Criterion Collection has upgraded and re-released their excellent edition of
Henri-Georges Clouzot’s Diabolique
(officially titled Les Diaboliques—The Devils—but it’s been known simply as
Diabolique in America since it’s 1955 release), issuing the film with a new digitally
restored edition on DVD and for the first time on Blu-ray. Based on a novel by
Pierre Boileau and Thomas Narcejac, the pair of mystery/thriller writers who
provided Alfred Hitchcock with the basis for Vertigo,Diabolique was a
project that the master of suspense almost filmed himself. In fact, Hitchcock
had bought the rights, but Clouzot snatched them immediately after making The Wages of Fear in 1953. Needless to
say, Diabolique is just the sort of
thing Hitchcock would have done well—but Clouzot did it exceptionally well.
a truly suspenseful chiller that takes place at a children’s boarding school in
France. The place is run by a strict, mean headmaster and his timid, fragile
wife (with a heart problem, and she’s wonderfully played by the director’s
wife, Vera Clouzot). Added in the mix is a forceful teacher, played by Simone
Signoret, who conspires with the wife to kill off the headmaster so that they
can inherit the school and run it together.
don’t go as they plan.
masterfully sucks the viewer in to an intricate plot in which nothing is really
as it seems. And, yes, there is a surprise ending. In fact, Diabolique was the first movie to warn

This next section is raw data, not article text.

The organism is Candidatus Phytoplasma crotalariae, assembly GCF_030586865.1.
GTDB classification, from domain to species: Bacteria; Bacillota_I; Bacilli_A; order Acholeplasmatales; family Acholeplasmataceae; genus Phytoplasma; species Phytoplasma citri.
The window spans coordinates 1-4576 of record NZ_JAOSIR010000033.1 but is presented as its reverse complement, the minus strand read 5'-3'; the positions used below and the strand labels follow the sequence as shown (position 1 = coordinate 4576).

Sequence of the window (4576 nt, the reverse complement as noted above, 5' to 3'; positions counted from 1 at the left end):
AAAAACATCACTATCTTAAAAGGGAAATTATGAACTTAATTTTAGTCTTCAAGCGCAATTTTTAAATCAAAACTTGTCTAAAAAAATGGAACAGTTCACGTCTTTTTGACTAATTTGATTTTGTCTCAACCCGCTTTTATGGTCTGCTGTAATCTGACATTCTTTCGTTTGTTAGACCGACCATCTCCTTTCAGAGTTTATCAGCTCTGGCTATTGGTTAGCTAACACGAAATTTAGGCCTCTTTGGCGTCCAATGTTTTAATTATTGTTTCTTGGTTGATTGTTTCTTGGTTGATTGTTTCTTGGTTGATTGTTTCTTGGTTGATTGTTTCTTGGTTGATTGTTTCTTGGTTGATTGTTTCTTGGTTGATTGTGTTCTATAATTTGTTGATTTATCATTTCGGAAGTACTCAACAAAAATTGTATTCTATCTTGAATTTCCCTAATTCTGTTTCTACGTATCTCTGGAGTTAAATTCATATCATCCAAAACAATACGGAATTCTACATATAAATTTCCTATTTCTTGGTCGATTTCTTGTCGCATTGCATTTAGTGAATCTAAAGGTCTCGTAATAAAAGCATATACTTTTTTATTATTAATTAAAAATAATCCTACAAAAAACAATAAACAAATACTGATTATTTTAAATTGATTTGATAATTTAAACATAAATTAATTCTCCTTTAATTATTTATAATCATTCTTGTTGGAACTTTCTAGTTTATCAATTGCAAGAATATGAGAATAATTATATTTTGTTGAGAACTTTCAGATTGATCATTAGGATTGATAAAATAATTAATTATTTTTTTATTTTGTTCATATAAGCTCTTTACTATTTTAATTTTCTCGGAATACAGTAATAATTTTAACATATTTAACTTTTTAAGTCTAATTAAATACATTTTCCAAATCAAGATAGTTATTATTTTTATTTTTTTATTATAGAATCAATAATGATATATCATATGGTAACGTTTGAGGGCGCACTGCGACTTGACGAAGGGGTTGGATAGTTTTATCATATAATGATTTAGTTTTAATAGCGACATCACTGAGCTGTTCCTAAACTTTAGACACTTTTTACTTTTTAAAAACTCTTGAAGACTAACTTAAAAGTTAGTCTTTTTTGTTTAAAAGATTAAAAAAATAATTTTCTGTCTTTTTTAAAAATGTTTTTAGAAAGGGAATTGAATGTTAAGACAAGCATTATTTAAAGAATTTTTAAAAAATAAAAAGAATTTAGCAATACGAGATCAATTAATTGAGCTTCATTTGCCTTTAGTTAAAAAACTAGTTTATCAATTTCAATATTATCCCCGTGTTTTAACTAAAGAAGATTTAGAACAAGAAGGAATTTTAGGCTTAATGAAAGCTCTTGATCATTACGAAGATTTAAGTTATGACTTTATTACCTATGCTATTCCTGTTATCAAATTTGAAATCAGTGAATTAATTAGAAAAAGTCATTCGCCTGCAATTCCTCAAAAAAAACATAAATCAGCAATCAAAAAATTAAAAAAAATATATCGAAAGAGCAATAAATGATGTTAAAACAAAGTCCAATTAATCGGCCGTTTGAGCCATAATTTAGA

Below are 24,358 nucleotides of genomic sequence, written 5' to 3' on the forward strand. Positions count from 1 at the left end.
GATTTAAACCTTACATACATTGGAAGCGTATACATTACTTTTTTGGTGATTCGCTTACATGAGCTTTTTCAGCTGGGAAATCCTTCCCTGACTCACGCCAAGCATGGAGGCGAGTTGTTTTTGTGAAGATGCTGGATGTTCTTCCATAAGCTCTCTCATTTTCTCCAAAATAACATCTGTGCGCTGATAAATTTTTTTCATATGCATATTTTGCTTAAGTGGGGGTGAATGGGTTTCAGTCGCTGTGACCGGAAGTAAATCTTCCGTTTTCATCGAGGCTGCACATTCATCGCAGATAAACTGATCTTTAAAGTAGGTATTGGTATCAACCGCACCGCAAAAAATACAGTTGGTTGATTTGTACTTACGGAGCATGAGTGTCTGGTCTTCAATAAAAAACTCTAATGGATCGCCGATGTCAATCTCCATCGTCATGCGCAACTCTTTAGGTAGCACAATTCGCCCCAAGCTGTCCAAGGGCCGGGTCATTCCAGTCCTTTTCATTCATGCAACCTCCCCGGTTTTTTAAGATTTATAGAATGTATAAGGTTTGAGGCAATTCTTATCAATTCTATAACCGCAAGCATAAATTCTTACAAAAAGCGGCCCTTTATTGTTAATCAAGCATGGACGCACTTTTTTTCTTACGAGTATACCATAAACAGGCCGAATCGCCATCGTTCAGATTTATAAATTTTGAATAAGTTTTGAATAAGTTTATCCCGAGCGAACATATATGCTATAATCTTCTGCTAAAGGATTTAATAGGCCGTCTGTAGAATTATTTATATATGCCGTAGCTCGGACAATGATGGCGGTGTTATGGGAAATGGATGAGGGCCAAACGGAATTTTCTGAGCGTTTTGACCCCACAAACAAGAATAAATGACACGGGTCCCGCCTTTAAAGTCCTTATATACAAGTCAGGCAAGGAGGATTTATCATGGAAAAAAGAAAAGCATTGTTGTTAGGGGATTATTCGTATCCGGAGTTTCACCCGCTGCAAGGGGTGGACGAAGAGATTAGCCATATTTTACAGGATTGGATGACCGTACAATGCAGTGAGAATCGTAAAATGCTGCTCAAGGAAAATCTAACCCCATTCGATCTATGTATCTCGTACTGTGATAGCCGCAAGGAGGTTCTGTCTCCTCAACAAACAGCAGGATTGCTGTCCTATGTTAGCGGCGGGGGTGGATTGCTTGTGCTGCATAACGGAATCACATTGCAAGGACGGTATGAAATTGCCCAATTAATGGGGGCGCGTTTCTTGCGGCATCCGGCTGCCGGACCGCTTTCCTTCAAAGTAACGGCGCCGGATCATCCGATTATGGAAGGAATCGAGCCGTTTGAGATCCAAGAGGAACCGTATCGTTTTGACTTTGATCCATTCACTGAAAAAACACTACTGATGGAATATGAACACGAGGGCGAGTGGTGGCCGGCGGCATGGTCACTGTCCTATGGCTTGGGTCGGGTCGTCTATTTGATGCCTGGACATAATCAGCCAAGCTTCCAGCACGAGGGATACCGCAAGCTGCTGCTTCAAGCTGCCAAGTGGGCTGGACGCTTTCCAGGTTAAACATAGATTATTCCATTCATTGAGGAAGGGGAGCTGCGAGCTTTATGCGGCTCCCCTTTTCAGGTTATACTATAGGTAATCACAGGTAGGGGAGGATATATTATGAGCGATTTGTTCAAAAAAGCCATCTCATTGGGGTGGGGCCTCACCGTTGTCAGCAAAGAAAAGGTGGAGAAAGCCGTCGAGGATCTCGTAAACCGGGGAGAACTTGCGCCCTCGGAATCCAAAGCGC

viewers not to reveal the ending, several years before Hitchcock stole the
marketing concept for Psycho.
new Criterion edition contains selected scene commentary by French film scholar
Kelley Conway. Extras include an excellent new video interview and analysis by
film critic and novelist Kim Newman, and a new video introduction by Serge
Bromberg, director of a Clouzot documentary (Inferno). While the Bromberg introduction suffers from, perhaps,
being lost in translation—nothing Bromberg says makes any sense (“Clouzot
places his film in a box and invites the audience to join him in that
box…”)—the Newman video is insightful and explores the many layers of the film.
Bromberg also makes the claim that Clouzot is one of the top ten directors in
the history of cinema. While Clouzot was certainly a master of his craft and a
great storyteller, that claim is, well, a stretch. The enclosed booklet, always
a Criterion showpiece, features an essay by film critic Terrence Rafferty. The
black and white photography by Armand Thirard is more akin to the Universal
horror films of the 30s and the German expressionists of the 20s. Since the
transfer is absolutely gorgeous and crystal sharp, the picture is visually
turn out the lights, sit back, huddle with your loved one, and watch this
wonderfully frightening crime thriller—told by a master.